view with their own eyes the traces of the Saviour’s progress from the cradle to the grave.In the generality of cases, however, the hardships, dangers, and difficulties of such a journey weresufficient to overthrow the bravest resolution; and thus the wishes of the majority remained unfulfilled.Few
were found to possess the degree of strength and endurance requisite for the carrying out ofsuch an undertaking; but that a delicate lady of the higher classes, a native of Vienna, should have theheroism to do what thousands of men failed to achieve, seemed almost incredible.In her earliest youth she earnestly desired to perform this journey; descriptions of the Holy Land wereperused by her with peculiar interest, and a book of Eastern travel had more charms for her than themost glowing accounts of Paris or London.It was not, however, until our Authoress had reached a riper age, and had finished the education of hersons, that she succeeded in carrying into effect the ardent aspiration of her youth.On the 2d of March, 1842, she commenced her journey alone, without companions, but fully preparedto bear every ill, to bid defiance to every danger, and to combat every difficulty. That this undertakingshould have succeeded may almost be looked upon as a wonder.Far from desiring publicity, she merely kept a diary, in order to retain the recollections of her tourduring her later life, and to impart to her nearest relatives the story of her fortunes. Every evening,though often greatly exhausted with heat, thirst, and the hardships of travel, she never failed to makenotes in pencil of the occurrences of the day, frequently using a sand-mound or the back of a camel asa table, while the other members of the caravan lay stretched around her, completely tired out.It was in the house of my friend Halm that I first heard of this remarkable woman, at a time when shehad not yet completed her journey; and every subsequent account of Madame Pfeiffer increased mydesire to make her acquaintance.In manners and appearance I found her to resemble many other women who have distinguishedthemselves by fortitude, firmness of soul, and magnanimity; and who are in private life the mostsimple and unaffected, the most modest, and consequently also the most agreeable of beings.My request to read our Authoress’s journal was granted with some timidity; and I am ready toassert that seldom has a book so irresistibly attracted me, or so completely fixed my attention frombeginning to end, as this.The simple and unadorned relation of facts, the candour, combined with strong sound sense, whichappear throughout, might put to shame the bombastic striving after originality of many a modernauthor. The scheme and execution of the work are complete and agreeable; strict truth shines forthfrom every page, and no one can doubt but that so pure and noble a mind must see things in a rightpoint of view. This circumstance is sufficient in itself to raise the book above many descriptions oftravel to the Holy Land, whose authors, trusting to the fact that their assertions could not easily bedisproved, have indulged their fancy, seeking to impart interest to their works by the relation ofimaginary dangers, and by exaggeration of every kind, for the sake of gaining praise and admiration.Many such men might blush with shame on reading this journal of a simple, truth-loving woman.After much trouble I succeeded in persuading the Authoress to allow her journal to appear in print.My efforts were called forth by the desire to furnish the reading public, and particularly the femaleportion, with a very interesting and attractive, and at the same time a strictly authentic picture of theHoly Land, and of Madame Pfeiffer’s entire journey.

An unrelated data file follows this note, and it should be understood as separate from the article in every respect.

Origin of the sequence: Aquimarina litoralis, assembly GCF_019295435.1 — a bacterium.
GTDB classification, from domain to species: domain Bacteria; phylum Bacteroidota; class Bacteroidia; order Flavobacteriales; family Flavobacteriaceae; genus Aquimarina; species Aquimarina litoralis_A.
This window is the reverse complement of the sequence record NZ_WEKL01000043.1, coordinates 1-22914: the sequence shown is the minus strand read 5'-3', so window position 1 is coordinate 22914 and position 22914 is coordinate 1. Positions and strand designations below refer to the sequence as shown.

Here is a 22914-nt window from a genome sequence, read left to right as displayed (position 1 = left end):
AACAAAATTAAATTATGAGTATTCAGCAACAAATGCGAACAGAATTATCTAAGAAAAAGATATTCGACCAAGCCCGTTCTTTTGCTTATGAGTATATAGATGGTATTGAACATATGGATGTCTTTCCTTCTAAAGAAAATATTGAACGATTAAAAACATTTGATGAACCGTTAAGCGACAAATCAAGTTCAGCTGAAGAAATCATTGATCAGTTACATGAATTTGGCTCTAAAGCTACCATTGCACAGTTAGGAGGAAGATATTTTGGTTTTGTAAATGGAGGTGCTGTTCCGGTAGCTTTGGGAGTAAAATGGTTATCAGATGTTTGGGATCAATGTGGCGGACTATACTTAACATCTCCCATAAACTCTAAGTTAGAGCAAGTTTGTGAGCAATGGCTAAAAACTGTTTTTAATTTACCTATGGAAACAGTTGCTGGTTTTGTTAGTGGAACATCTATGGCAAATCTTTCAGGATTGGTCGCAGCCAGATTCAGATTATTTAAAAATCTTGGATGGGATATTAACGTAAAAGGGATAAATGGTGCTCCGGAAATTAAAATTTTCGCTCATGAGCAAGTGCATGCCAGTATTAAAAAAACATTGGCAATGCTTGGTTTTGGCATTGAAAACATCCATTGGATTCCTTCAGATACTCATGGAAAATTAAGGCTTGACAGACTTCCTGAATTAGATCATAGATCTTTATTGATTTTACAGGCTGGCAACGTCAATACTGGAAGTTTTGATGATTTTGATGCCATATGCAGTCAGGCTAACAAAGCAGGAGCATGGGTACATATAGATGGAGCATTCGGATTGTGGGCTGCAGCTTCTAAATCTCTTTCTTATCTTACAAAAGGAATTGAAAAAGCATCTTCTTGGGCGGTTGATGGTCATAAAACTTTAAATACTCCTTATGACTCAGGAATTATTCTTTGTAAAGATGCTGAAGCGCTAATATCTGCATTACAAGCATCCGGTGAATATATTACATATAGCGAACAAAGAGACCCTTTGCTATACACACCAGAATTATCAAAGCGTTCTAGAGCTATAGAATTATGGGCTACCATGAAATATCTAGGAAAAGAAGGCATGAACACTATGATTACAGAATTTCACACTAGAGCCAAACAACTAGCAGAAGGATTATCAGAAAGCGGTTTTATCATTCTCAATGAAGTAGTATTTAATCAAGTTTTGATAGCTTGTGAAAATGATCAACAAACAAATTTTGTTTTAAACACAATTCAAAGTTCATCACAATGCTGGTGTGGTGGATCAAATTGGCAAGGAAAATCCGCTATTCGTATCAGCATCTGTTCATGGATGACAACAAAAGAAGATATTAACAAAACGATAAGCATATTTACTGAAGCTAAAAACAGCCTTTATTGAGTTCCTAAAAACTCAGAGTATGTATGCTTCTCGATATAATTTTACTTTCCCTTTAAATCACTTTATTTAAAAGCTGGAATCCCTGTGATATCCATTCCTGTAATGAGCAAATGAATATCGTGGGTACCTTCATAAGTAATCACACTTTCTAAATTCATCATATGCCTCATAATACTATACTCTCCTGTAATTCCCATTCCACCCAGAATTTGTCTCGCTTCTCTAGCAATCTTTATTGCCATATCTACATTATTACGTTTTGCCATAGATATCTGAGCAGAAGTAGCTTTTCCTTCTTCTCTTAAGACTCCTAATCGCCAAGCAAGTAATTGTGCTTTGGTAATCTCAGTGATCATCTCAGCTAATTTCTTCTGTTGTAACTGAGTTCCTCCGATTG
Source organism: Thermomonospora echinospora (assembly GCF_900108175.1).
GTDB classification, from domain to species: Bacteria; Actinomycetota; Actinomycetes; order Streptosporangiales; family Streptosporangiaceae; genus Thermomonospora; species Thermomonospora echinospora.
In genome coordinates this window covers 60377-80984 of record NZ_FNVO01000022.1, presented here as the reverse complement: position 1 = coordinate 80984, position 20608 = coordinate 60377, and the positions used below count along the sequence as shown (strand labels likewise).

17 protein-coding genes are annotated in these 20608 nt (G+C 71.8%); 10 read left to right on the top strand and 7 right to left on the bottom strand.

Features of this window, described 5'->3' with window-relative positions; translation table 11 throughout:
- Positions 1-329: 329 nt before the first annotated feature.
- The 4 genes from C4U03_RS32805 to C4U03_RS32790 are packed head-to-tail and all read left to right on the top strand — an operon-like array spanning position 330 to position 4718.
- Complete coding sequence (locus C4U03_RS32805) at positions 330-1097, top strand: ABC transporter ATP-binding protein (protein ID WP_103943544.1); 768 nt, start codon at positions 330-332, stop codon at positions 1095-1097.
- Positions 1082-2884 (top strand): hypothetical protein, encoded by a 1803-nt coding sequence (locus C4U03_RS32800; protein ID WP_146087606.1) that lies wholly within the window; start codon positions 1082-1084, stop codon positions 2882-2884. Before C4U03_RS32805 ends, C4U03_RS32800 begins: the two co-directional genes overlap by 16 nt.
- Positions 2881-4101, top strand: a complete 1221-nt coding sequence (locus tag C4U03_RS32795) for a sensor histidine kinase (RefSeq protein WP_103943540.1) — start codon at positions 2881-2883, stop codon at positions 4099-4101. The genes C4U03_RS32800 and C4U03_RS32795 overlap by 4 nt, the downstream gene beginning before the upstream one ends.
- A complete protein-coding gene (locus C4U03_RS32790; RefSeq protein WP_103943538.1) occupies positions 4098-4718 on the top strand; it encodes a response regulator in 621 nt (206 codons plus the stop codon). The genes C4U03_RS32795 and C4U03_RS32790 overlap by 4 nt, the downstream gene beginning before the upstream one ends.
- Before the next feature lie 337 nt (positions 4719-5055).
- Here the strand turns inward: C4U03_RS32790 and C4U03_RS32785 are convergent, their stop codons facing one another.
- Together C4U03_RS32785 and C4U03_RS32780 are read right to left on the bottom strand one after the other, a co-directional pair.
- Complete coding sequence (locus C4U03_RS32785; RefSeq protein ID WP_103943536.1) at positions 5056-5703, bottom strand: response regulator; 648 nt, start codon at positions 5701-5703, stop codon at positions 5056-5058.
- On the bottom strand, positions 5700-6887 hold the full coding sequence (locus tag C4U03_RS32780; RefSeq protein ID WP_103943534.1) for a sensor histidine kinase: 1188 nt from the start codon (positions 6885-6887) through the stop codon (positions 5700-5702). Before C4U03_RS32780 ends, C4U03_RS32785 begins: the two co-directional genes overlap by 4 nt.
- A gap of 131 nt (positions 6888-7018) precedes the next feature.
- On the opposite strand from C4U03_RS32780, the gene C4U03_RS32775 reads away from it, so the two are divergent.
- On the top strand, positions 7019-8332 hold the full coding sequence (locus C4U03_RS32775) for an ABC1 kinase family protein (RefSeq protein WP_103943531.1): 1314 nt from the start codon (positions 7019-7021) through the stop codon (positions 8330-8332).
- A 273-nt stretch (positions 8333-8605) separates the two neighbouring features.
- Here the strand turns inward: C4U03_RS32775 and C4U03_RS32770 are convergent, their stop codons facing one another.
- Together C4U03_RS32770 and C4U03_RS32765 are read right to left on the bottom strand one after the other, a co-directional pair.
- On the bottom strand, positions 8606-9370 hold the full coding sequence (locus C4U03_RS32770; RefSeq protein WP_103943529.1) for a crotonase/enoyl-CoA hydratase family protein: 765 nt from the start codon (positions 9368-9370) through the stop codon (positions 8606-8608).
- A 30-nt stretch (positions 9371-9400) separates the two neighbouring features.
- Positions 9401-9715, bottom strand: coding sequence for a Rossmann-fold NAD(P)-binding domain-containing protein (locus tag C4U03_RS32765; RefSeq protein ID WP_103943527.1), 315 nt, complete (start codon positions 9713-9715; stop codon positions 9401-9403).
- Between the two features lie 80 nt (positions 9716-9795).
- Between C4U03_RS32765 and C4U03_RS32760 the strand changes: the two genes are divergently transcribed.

CHAPTER I. Departure from Vienna—Scene on board thesteamer—Hainburg—Presburg—The “Coronation-mount”—Pesth—Ofen—The steamer
—Mohäcs—The fortressPeterwardein—Discomfort and bad management on board thesteamer—Semlin—Belgrade—Pancsova—Austrian soldiers—Therock Babakay—Drenkova—Falls of Danube—Alt-Orsova—The “IronGate”—Cattle-breeding—Callafat—Vexatious delayCHAPTER II. Giurgewo—Interior of the town—Braila—Sanitaryprecautions—Galatz—Scarcity of good water—Ridiculous fear of theplague—The steamer
—Entrance into the Black Sea—Stormy weather